My new found forays into the world of the comic saw me looking for something to follow up the marvellous Daytripper so I popped into OK Comics to see what they would recommend next. I came out clutching the Nao of Brown by Glyn Dillon. As I don’t know much about the comic world I’m fortunate to be guided by the marvellous people at OK Comics and, although the stories and depictions obviously differ, one thing that is consistently striking to me about the form is the ability of the artists to display multi layered and complex characters and emotions that morph and shift from one pane to the next and this was beautifully portrayed via the character of Nao Brown. At one point in the book Gregory Pope quotes Herman Hesse thus “Words do not express thoughts very well, everything immediately becomes a little different, a little distorted, a little foolish” and this quote seems particularly apt for the way the Nao of Brown pictorially deals with thought and emotions.
Nao is half Japanese half English and we pick up the story as she arrives back in England from a trip to visit her alcoholic father in Japan. She is an artist who has ideas for creating toys but has recently lost her job so begins working in her friend Steve’s Japanese toy shop. Steve is infatuated with Nao but this appears to go fairly unnoticed by Nao who instead tries to fix him up with her flatmate. Nao has a form of obsessive compulsive disorder where she imagines causing extreme harm to herself or those around her each example of which she scores out of 10. So for example she finds herself in a state of panic after she is sat near the emergency exit on a plane as she imagines throwing herself out of the plane (9 out of 10); snapping the neck of a taxi driver (8 out of 10); smashing a beer glass into the face of her date (3 out of 10). This obsession is really well portrayed in the book as one moment all is fine then in the next pane Kaboom ! as her imagination takes over. The result for Nao is that she has become fearful of letting these imaginations take over her real life so she struggles with relationships, is scared of ever having children in case she hurts them and does not want to be left alone in any situation that might bring on anxiety and certainly does not want to be alone around any potentially dangerous implement especially pens and the knife draw in the kitchen !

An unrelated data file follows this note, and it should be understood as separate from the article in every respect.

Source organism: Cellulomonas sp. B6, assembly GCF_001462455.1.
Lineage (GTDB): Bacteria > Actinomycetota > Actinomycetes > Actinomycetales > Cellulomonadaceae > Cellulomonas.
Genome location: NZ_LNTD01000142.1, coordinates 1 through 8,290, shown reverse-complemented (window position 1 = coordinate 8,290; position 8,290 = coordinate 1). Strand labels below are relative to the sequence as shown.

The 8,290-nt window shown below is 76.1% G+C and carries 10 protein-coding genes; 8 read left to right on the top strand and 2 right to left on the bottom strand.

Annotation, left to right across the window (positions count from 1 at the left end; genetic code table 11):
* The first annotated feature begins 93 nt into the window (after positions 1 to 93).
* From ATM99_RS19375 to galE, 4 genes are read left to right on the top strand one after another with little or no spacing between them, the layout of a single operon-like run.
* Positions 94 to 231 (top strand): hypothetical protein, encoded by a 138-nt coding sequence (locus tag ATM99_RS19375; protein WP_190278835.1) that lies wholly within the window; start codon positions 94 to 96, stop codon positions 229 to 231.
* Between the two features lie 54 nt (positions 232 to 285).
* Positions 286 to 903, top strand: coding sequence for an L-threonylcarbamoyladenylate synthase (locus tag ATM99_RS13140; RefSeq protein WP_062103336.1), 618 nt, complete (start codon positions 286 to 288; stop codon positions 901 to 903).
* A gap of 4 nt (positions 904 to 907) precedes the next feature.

In order to help deal with some of these compulsions Nao seeks peace at her local Buddhist centre where she also draws Enzos which is the Japanese word for circle but are also a zen symbol of enlightenment. Circles and the sound and symbol of O or oh are everywhere in the book, in the Enzo drawings, the face of the ipod, saucers, clock faces, washing machine doors, the rounded face of Nao’s favourite cartoon character, the mix tape with all songs starting with O, Nao Brown as you pronounce it creates the O sound. All of this is more than mere coincidence and I think it’s all to do with the idea of completing the circle or cycle of life to find enlightenment.
Nao meets Gregory who repairs washing machines and effectively fixes their broken cycles, is he the character to repair Nao to fix her cycle allowing her to reach fulfilment and enlightenment in her life ? Nao falls for Gregory who she thinks looks like the Nothing from her favourite cartoons but Gregory while being able to quote Buddhist teachings also appears to struggle with relationships and turns to drinking too much when anxious. You later learn what he has been through and that he can perhaps use his knowledge and experience to help others as he tries to help Nao battle her demons.
Running through the book alongside Nao’s is an allegorical story of Pictor who is half man and half tree and there are similarities between Pictor and Nao. Both end up in a happy place but go through unhappiness or do bad things before they get there the writer appears to be saying that within the cycle of life our experiences lead us to where we end up and there will inevitable by good and bad along they way but neither one or the other defines us they simply help to shape us into what we are. Doing something bad does not necessarily make you a bad person and doing something good does not mean that you do not possess the potential for badness. As human beings we all possess the capacity for both sides it’s how we handle that dichotomy that will define us. As Gregory says to Nao “there is good and bad in all of us, no one is all one or all the other, there is nothing either good or bad but thinking makes it so”
I did find the ending slightly strange, I enjoyed the build up and dramatic moments but found the section where it simply skipped forward somewhat at odds to what had gone before, however I suspect that this lies with me and not the writer as it is clear when reading this that every single element of the book has been meticulously thought through so the ending will have been as well, I’m just not sure I’ve fully appreciated it yet.
Overall this is a stunning work of art and literature. Read it and search for your own peace.